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Orlando R. Kelm's Course Materials for SPN 346 Sounds and Intonation
The University of Texas, Austin
First off, welcome to our course wiki for SPN 346, Sounds and Intonation, taught here at the University of Texas at Austin. For many of the students in this class, this is the first introduction to Spanish phonetics. As part of this course we learn about the characteristics of the sounds of Spanish. For those of us who are non-native speakers of Spanish, part of the reason why we study this is to improve our own pronunciation of Spanish. At the same time, another objective is to learn about various regional dialects of Spanish. In this class we focus on the characteristics of Spanish in Mexico, Argentina, Spain, and in general terms "el caribe" (the Caribbean), which is enough to get a sense of how different the regional dialects can be. My experience is that most students in Texas have been exposed to more of a Mexican-style of Spanish. In this course, however, we hope to expand your appreciation of how Spanish is spoken all over the world. We don't think of one dialect as being more correct than another (although clearly in society there are varieties that are more prestigious than others) and as we are exposed to more regional variations, we begin to see that all are examples of native speech. In order to study Spanish phonetics, there are a few "tools of the trade."
1. Phonation - To study sounds, students need to learn about how the vocal chords vibrate, how breathing, lung pressure, and air flow all affect speech. In this class we'll learn about how speech is produced.
2. Phonetic Symbols - The regular alphabet helps to spell words, but it doesn't always help to describe the actual sounds of speech. The International Phonetic Alphabet (IPA) is comprised of symbols that represent sounds. It is essential that students know the symbols that are used to represent Spanish. And in this class we also learn a lot about the symbols that are used to represent sounds in English too. Memorizing these symbols is an important part of this course.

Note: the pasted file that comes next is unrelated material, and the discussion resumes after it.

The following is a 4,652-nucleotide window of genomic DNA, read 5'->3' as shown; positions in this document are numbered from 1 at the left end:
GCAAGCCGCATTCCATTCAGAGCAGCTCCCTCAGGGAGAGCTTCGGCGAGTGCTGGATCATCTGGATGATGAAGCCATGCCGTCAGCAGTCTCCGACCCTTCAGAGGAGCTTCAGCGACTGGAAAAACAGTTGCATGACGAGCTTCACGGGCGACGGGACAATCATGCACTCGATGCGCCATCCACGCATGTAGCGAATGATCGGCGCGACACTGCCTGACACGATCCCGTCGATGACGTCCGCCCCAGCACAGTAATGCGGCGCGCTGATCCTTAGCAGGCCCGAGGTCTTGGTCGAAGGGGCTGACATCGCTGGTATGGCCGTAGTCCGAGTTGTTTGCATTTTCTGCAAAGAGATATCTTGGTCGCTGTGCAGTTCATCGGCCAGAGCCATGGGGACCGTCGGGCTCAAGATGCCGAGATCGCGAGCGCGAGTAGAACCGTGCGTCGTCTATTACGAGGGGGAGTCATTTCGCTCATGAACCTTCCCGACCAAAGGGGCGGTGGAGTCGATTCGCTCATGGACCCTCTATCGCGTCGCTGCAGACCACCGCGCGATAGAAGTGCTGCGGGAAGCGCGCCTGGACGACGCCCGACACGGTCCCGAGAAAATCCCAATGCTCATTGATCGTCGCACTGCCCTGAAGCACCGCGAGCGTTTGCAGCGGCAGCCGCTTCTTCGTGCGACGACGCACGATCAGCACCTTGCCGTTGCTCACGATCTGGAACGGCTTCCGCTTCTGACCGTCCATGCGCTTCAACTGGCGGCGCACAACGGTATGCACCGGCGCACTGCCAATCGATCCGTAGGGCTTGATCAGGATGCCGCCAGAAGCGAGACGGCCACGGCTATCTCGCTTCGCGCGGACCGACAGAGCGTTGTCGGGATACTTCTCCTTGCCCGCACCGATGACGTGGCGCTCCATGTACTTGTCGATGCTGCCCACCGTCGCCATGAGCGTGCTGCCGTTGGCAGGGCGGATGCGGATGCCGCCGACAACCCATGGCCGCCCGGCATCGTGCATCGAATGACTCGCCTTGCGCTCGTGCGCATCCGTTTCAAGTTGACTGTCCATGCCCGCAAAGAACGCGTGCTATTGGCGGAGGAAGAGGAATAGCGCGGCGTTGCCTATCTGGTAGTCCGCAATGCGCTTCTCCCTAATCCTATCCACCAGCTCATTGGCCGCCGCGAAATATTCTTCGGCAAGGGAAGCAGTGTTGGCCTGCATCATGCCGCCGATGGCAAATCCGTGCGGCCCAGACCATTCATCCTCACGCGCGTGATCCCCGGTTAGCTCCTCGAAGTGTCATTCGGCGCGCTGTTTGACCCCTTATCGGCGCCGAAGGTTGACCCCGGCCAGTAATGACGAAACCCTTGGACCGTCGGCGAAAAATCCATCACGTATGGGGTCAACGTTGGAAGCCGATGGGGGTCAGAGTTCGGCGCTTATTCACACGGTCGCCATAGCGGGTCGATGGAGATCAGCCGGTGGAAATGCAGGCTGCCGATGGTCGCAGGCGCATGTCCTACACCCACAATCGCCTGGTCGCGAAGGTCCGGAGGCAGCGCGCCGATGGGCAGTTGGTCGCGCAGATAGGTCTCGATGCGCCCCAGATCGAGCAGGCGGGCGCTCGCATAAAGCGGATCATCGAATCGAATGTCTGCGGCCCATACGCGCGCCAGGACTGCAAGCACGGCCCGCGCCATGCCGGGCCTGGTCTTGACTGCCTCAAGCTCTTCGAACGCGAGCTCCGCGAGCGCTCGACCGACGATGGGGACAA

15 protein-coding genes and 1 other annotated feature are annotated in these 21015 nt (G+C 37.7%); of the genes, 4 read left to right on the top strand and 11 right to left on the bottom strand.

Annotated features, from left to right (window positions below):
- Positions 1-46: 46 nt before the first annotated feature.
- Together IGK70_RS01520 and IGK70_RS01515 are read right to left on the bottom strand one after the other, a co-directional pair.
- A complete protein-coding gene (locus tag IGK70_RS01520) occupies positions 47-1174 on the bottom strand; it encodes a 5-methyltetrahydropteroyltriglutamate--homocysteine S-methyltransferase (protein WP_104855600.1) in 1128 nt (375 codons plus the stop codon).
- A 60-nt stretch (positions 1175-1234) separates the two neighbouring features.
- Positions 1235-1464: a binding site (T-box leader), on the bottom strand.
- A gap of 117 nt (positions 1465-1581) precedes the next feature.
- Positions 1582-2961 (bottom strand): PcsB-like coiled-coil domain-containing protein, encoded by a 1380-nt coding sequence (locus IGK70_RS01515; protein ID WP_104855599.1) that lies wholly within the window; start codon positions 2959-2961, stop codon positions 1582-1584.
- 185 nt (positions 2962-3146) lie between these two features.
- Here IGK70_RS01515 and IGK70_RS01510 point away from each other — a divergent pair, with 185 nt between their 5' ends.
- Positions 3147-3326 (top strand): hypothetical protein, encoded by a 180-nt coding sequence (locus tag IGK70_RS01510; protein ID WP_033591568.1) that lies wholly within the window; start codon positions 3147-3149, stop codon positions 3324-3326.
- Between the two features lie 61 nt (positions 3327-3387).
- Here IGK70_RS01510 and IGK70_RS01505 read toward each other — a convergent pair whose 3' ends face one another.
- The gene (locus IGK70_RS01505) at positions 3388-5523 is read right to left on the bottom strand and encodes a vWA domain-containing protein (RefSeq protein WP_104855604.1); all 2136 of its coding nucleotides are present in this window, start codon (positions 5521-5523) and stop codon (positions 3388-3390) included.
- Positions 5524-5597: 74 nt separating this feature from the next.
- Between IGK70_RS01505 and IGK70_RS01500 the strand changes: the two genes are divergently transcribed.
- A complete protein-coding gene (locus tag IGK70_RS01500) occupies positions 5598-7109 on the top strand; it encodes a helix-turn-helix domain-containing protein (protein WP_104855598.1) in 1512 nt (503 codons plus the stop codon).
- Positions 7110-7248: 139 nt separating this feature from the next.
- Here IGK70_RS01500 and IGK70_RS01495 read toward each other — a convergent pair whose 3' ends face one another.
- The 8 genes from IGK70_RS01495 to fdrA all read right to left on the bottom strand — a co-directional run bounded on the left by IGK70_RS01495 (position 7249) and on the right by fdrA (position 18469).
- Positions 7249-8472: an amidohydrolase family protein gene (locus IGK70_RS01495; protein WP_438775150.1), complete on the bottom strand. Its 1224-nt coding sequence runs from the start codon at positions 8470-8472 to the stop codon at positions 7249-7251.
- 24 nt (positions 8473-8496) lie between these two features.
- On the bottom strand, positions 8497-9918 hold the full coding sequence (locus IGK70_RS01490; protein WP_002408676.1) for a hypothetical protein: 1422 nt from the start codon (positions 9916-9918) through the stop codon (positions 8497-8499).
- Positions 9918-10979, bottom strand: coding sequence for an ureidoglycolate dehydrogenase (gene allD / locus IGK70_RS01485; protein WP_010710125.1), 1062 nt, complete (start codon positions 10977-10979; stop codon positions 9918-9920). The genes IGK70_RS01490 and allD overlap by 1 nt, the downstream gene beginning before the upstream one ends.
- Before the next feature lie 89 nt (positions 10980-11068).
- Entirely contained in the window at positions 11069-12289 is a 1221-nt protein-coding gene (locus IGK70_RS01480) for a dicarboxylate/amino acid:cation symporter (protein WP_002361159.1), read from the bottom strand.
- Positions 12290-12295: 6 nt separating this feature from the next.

3. Phonetic Transcriptions - Using the IPA symbols, and a number of other diacritic markers, there are conventions on how to transcribe the speech that we hear, including accents, intonation, and suprasegmental features of speech. Students in this course will get a lot of practice in writing phonetic transcriptions.
4. Analyzing Speech Samples - A very large part of this course is dedicated to listening to speech samples and performing an analysis of the characteristics. Many of the speech samples are provided for students, others the students are required to find and analyze on their own.
Note: This wiki contains all of the background information about the course. However, it may be help to know how to get to my homepage as well:
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